At least 60 percent of sale proceeds will go to the film’s largely Seattle-based cast and crew, many of whom worked for no pay in exchange for a cut of the back-end profits.

“I’m looking forward to feeling like Santa Claus,” Shelton said. “These are the most deserving people in the world, as far as I’m concerned.”

Shelton won over audiences and critics with the way she handled the movie’s premise, as the men’s plan ultimately forces them to explore deeper issues about their identities and relationships.

Judging by audience reaction, “I think we really get away with it,” Shelton said. “They’re fully fleshed out and they’re believable. You really think these guys might go through with this.”

The film gave Alycia Delmore, a lifelong Seattle resident and stage actor, her first starring movie role as the wife of one of the men. Like the rest of the cast, Delmore was paid in shares of the movie, which means she wasn’t sure of getting a paycheck until the movie found a distributor.

Though the arc of the plot was carefully planned, there was no written script, which allowed the actors to largely play themselves on screen.

“People come up to me and say, ‘That’s exactly what I would have done!’ ” said Delmore, who describes her role as “the one character on the screen watching it through the same lens as the audience.”

A big “Little Dizzle”

On Monday, David Russo’s “The Immaculate Conception of Little Dizzle” got a boisterous ovation at its premiere in the Library Theater, the exact place Russo always dreamed his movie would play. “I was very excited to find that the movie functioned very much the way I’d envisioned,” Russo said.

Even more than “Humpday,” his offbeat story about men who unwittingly find themselves in a state of quasi-pregnancy requires the audience to go along with a quirky premise. He was gratified to hear the audience laugh, then get caught up in the emotional climax.

“It was fun to watch all that take hold, because the audience seemed to be really with it. You can laugh with and at the film at the same time, and that’s quite a feat,” he said.

He credited his Seattle producer, Peggy Case, with making the six-year project a reality.

“She doesn’t have a Rolodex of millionaires. She just has willpower,” Russo said.

Although he managed to sell the Australian rights to the movie shortly after the premiere, he anticipates it will be difficult to get wide distribution in the U.S.

“The industry is feeling really timid right now, and this veers away from a lot of genres they love to gobble.”

Seattle appeal

Comedian Bobcat Goldthwait shot his latest film, “World’s Greatest Dad,” in Seattle.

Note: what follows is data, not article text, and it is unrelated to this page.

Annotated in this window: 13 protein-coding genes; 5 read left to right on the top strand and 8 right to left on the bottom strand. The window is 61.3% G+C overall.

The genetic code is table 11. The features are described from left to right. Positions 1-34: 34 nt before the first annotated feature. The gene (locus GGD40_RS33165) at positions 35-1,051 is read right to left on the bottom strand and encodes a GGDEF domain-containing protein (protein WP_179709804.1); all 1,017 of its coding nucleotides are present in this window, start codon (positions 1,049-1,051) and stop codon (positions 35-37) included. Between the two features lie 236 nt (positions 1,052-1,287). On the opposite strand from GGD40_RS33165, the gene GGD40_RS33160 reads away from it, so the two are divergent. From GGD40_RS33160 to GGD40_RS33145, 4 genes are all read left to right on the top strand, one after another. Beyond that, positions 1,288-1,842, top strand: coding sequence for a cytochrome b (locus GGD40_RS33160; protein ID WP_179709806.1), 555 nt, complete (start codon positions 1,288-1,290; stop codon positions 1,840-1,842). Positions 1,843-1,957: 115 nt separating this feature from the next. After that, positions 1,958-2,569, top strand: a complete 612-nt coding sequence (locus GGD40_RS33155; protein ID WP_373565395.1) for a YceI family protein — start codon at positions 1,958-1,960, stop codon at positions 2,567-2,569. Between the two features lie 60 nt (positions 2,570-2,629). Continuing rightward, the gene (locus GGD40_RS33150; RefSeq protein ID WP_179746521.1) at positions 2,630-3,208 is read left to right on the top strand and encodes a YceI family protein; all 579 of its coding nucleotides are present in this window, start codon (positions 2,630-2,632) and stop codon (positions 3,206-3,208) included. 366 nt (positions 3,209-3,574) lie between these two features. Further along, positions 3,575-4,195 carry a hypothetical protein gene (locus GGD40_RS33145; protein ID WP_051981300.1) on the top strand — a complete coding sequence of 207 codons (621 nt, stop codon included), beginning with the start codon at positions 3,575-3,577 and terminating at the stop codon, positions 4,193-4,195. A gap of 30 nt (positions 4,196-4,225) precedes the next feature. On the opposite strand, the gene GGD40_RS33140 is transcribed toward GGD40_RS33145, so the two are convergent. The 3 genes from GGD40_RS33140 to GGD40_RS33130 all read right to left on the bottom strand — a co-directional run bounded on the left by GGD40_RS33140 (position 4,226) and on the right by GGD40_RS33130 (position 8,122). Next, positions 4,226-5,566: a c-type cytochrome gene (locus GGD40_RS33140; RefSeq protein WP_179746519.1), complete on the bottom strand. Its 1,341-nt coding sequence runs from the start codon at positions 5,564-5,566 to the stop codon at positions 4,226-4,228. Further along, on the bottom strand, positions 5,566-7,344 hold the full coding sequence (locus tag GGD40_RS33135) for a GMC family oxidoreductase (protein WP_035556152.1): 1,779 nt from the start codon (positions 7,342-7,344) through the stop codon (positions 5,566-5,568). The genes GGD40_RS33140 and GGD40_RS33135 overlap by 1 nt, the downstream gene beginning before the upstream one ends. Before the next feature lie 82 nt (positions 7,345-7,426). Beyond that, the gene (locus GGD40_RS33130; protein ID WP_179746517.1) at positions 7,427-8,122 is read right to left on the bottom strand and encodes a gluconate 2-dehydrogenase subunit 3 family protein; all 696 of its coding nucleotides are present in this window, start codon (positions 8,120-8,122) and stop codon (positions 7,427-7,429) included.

“I prefer to make movies so they don’t look like they’re from Los Angeles,” Goldthwait said after the Tuesday premiere, adding that he liked the idea of shooting the dark comedy under overcast skies but was thwarted by unusually sunny June weather.

A good proportion of the cast was from Seattle, including many who played students at the high school where the action takes place. Locals will recognize it as the former F.A. McDonald School in Wallingford.

Goldthwait chose Seattle partly because he and the movie’s star, Robin Williams, remembered it fondly from their days as stand-up comedians. (Goldthwait occasionally opened for Nirvana, and the movie features a cameo by Nirvana bassist Krist Novoselic.)

At the premiere, Williams made an unprompted pitch for the city. “It’s a great place to shoot a movie,” he said, “especially when you have little or no money.”

That sentiment pleased Amy Lillard Dee, director of the statewide nonprofit WashingtonFilmWorks office that helped lure the production with incentives and production help.

“What we’re hoping to do is corner the independent film market,” she said.

People involved in Seattle film see this as a sign of progress, even as it’s hard to say whether the momentum will continue.

Both “Humpday” and “Little Dizzle” relied on creative financing, including grants from foundations.

“I think there’s something to be said for creating really excellent stuff with that sort of DIY sensibility that Seattle has had for the past 20 years,” said Lyall Bush, director of the Northwest Film Forum, which helped fund “Little Dizzle” through its Start-to-Finish grant.

These films’ successes “ought to say that this is the beginning of something big, and I hope that’s the case,” Bush said.

He believes Seattle already has two of the three legs it needs for a thriving movie industry: education and a permanent pool of talented crew. The third is the framework for raising money.

Bush hopes filmmakers can capture some of the venture capital Seattle puts into startup technology companies.

“The line between the storytelling in film and the storytelling that goes on online and in gaming is growing fainter and fainter,” he said.

Copyright © 2009 The Seattle Times Company

Little Dizzle Australian and New Zealand rights sold

January 25, 2009

From Screendaily.com:

Beyond has taken all Australian and New Zealand rights from Visit Films to David Russo’s The Immaculate Conception Of Little Dizzle following its world premiere in Spectrum [Competition at Sundance] on Monday (January 19).

Ryan Kampe of New York-based Visit Films brokered the deal with Beyond’s Simone Ubaldi.

The Immaculate Conception Of Little Dizzle focuses on a computer programmer who loses his job and finds work as a janitor, where he and his co-workers become unwitting guinea pigs in a bizarre corporate experiment.

Peggy Case produced the film, which stars Marshall Allman, Natasha Lyonne, Tania Raymonde, Tygh Runyan, Matt Smith and Vince Vieluf.

Visit Films represents international rights to Sundance titles The Missing Person, Kimjongilia and You Wont Miss Me.

Mr. McFeely in person today at 1pm

January 25, 2009

What are you doing today at 1pm? Allow me to suggest you make you way over to NWFF to catch Mr. McFeely’s second appearance at our Children’s Film Festival Seattle.

I enjoy Mr. Roger’s Neighborhood, but to be honest, it was never my favorite show (I was always a Square One gal). But listening to David Newell talk about Fred Roger’s and the importance of children’s programming is truly an inspiration! He has all sorts of stories to tell, and just meeting the man you know you are in the presence of the real thing.

Come by to get your very own Mr. McFeely autograph, and to hear what David Newell has to say.

Speedy Delivery plays at 1pm and Mr. McFeely stays until he has met the last guest that wants to talk with him.